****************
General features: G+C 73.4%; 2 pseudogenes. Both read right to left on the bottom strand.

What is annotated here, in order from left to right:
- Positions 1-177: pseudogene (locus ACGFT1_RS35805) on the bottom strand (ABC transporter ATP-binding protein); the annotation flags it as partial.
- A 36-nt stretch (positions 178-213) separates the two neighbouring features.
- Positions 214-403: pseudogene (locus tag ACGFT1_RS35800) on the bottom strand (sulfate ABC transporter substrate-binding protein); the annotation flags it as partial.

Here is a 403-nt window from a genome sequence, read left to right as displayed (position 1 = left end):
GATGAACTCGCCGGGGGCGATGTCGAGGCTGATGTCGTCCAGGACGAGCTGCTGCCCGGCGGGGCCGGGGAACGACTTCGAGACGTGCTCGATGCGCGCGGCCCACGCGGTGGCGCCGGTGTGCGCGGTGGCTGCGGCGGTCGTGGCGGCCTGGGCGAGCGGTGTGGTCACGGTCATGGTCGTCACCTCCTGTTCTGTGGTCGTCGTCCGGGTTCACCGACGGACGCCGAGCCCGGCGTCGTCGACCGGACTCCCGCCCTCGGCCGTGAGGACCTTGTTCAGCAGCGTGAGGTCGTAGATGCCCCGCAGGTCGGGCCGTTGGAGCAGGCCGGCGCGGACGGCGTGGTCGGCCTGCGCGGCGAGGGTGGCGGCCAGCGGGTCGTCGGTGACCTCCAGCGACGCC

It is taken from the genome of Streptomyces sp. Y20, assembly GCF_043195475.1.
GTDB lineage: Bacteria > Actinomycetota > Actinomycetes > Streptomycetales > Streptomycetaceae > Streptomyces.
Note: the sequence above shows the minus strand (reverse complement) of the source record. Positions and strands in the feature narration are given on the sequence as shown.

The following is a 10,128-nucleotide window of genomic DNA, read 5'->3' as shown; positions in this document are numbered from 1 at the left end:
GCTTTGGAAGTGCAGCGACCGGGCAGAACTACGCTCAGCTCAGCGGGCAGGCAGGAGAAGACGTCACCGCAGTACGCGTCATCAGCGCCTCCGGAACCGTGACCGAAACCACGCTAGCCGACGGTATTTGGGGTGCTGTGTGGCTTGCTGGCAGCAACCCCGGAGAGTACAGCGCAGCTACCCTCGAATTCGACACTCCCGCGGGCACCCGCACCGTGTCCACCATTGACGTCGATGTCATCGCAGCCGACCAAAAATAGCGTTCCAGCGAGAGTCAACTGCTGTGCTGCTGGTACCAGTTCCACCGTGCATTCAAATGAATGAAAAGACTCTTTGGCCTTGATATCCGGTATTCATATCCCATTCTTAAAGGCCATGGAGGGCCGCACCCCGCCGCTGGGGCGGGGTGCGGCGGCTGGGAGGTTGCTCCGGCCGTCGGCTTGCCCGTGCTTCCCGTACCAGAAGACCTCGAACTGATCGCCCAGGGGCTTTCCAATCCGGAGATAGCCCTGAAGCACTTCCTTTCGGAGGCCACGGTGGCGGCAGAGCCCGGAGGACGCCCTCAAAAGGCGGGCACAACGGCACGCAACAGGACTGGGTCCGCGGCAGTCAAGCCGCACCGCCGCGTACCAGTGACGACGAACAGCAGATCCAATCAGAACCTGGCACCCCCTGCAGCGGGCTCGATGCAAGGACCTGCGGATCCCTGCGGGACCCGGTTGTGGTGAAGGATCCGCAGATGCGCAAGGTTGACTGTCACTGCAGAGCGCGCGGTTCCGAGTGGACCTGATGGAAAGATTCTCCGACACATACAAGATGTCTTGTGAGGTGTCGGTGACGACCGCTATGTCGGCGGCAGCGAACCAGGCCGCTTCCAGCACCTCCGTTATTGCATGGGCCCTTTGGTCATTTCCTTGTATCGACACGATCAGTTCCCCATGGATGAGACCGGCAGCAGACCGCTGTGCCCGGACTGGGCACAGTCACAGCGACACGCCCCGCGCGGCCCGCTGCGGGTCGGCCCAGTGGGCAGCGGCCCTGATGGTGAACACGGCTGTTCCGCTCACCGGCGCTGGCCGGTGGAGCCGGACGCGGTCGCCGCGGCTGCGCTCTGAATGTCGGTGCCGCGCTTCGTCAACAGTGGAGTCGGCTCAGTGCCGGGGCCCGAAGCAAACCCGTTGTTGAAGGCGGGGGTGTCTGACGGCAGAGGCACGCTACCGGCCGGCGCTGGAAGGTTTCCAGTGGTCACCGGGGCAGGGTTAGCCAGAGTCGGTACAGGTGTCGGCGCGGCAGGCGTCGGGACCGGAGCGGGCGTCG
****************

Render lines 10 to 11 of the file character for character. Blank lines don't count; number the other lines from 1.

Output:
Note: the sequence above shows the minus strand (reverse complement) of the source record. Positions and strands in the feature narration are given on the sequence as shown.

The following is a 10,128-nucleotide window of genomic DNA, read 5'->3' as shown; positions in this document are numbered from 1 at the left end: